"This stunning Bourgeois Afternoon is where Bonnard really started to find himself", wrote Thadée Natanson, in 1951, in Le Bonnard que je propose. Did the chief editor of the Revue blanche foresee, in this painting, the future blossoming of the painter as he came out of his Nabi period? In fact, this work was produced at a turning point in the artist's career when he abandoned his earlier leanings towards Japanese Art and Art Nouveau.
The scene portrays the family of the composer Claude Terrasse, the artist's brother in law, at Le Clos, their house in the village of Grand Lemps (Isère), on a sunny afternoon. Although an unusually large format for Bonnard's works at this time, the painting follows in the tradition of the large group portrait of which Degas' Bellelli family (Musée d'Orsay) is one of the most remarkable examples.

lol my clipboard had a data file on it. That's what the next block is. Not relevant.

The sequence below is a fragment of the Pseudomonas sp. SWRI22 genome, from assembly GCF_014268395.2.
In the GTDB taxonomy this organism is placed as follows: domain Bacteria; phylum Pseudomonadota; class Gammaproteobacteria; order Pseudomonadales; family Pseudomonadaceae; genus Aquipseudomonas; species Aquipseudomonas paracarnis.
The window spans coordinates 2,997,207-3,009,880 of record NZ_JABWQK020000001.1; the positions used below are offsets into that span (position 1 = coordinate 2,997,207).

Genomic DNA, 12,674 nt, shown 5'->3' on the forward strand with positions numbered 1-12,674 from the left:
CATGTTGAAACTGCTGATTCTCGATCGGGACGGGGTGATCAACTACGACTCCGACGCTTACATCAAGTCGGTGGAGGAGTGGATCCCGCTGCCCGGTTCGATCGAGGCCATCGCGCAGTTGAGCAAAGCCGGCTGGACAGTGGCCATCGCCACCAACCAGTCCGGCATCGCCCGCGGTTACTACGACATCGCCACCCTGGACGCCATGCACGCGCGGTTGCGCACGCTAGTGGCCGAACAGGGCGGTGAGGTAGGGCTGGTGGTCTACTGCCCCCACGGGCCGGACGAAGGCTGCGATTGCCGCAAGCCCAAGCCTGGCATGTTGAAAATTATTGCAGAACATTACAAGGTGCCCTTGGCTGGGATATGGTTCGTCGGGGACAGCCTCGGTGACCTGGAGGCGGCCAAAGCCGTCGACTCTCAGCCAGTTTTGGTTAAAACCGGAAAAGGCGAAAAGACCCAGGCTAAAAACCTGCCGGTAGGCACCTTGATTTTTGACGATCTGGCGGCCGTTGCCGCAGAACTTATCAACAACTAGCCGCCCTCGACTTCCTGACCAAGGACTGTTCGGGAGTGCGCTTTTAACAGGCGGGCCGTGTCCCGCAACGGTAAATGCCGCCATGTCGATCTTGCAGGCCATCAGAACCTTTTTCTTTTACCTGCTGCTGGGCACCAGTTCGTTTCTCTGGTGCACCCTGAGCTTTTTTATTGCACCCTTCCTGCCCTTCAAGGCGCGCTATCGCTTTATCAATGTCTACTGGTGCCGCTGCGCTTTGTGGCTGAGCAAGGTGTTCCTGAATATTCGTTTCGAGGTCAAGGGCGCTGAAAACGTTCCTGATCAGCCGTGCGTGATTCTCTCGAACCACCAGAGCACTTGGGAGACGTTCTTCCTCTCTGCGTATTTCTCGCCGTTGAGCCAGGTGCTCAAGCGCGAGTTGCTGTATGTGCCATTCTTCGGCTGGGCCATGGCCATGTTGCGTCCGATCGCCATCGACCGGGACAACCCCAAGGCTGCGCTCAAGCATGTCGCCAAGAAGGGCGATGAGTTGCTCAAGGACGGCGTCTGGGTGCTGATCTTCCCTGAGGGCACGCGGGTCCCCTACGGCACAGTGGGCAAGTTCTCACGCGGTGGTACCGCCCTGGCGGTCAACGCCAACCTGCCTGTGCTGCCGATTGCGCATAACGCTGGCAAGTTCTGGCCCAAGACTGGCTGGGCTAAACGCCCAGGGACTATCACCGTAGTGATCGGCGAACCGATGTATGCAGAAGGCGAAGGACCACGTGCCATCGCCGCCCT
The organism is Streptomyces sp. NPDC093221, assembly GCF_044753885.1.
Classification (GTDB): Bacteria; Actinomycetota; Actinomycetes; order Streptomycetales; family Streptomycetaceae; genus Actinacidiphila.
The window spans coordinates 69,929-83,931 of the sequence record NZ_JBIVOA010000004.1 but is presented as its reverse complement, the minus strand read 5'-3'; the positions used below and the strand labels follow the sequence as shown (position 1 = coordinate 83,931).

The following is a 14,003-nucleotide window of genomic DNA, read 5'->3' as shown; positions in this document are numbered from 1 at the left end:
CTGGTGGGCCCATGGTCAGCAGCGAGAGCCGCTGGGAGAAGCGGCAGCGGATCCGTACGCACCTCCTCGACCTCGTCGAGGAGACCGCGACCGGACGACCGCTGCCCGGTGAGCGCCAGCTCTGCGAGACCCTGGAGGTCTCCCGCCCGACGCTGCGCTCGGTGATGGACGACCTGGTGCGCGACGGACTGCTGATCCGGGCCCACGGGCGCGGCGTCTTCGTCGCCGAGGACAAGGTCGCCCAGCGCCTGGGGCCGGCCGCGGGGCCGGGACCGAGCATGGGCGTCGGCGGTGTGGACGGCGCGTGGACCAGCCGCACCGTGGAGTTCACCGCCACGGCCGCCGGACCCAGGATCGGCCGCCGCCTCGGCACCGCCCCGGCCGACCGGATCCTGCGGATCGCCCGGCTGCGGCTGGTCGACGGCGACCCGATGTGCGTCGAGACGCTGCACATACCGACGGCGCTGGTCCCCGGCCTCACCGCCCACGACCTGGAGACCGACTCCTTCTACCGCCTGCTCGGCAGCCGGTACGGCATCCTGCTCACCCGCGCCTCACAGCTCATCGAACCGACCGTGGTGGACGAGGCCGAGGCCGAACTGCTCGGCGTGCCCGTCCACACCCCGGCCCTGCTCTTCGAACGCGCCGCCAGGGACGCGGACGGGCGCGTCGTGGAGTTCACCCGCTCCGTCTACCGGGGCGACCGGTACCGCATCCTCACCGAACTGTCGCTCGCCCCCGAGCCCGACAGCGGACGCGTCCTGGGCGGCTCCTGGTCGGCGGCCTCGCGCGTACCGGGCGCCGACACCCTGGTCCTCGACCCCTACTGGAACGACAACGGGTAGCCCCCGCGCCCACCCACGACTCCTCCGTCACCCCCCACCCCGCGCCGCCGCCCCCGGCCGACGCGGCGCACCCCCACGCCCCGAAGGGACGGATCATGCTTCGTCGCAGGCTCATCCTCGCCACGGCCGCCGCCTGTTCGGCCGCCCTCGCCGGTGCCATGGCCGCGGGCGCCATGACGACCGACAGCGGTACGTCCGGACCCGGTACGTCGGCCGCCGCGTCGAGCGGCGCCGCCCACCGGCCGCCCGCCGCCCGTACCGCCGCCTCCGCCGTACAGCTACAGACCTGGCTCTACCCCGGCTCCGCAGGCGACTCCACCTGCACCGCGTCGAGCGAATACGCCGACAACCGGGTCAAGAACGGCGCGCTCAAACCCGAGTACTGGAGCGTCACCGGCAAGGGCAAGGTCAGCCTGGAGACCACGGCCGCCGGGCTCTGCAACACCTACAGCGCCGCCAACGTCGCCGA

Bonnard borrowed his composition of the figures from other Impressionists, but their influence stops there. This collection of characters, in fixed poses, sometimes approaching caricature, is reminiscent of a primitive fresco. There is also the naïve inspiration of a Douanier Rousseau, or of Seurat in La Grande Jatte.
During his Nabi period the artist was fond of decorative compositions and comic distortions. Moreover, humour is one of the dominant qualities of this group portrait, mischievously entitled The Bourgeois Afternoon.
This painting anticipates his later works where large windows open out on to the countryside of Vernon or Le Cannet. It has an astonishingly modern resonance about it, and prefigures certain paintings by Balthus (1908-2001).